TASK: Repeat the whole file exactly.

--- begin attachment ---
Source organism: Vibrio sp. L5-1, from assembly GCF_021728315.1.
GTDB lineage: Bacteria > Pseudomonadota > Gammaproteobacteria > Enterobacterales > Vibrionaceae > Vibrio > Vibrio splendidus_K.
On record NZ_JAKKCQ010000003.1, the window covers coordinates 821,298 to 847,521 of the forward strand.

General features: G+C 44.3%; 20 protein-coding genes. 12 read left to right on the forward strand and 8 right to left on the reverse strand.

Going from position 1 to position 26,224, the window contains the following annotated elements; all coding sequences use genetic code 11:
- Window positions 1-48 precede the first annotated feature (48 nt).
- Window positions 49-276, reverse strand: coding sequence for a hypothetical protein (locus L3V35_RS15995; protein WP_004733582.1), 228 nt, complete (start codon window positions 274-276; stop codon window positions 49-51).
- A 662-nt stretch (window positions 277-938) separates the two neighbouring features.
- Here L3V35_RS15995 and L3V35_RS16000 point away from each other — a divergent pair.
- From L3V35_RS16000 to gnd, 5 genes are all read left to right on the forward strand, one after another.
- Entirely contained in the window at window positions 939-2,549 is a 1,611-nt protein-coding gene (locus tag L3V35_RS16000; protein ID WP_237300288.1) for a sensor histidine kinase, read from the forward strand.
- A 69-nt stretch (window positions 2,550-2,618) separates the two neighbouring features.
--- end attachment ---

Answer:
Source organism: Vibrio sp. L5-1, from assembly GCF_021728315.1.
GTDB lineage: Bacteria > Pseudomonadota > Gammaproteobacteria > Enterobacterales > Vibrionaceae > Vibrio > Vibrio splendidus_K.
On record NZ_JAKKCQ010000003.1, the window covers coordinates 821,298 to 847,521 of the forward strand.

General features: G+C 44.3%; 20 protein-coding genes. 12 read left to right on the forward strand and 8 right to left on the reverse strand.

Going from position 1 to position 26,224, the window contains the following annotated elements; all coding sequences use genetic code 11:
- Window positions 1-48 precede the first annotated feature (48 nt).
- Window positions 49-276, reverse strand: coding sequence for a hypothetical protein (locus L3V35_RS15995; protein WP_004733582.1), 228 nt, complete (start codon window positions 274-276; stop codon window positions 49-51).
- A 662-nt stretch (window positions 277-938) separates the two neighbouring features.
- Here L3V35_RS15995 and L3V35_RS16000 point away from each other — a divergent pair.
- From L3V35_RS16000 to gnd, 5 genes are all read left to right on the forward strand, one after another.
- Entirely contained in the window at window positions 939-2,549 is a 1,611-nt protein-coding gene (locus tag L3V35_RS16000; protein ID WP_237300288.1) for a sensor histidine kinase, read from the forward strand.
- A 69-nt stretch (window positions 2,550-2,618) separates the two neighbouring features.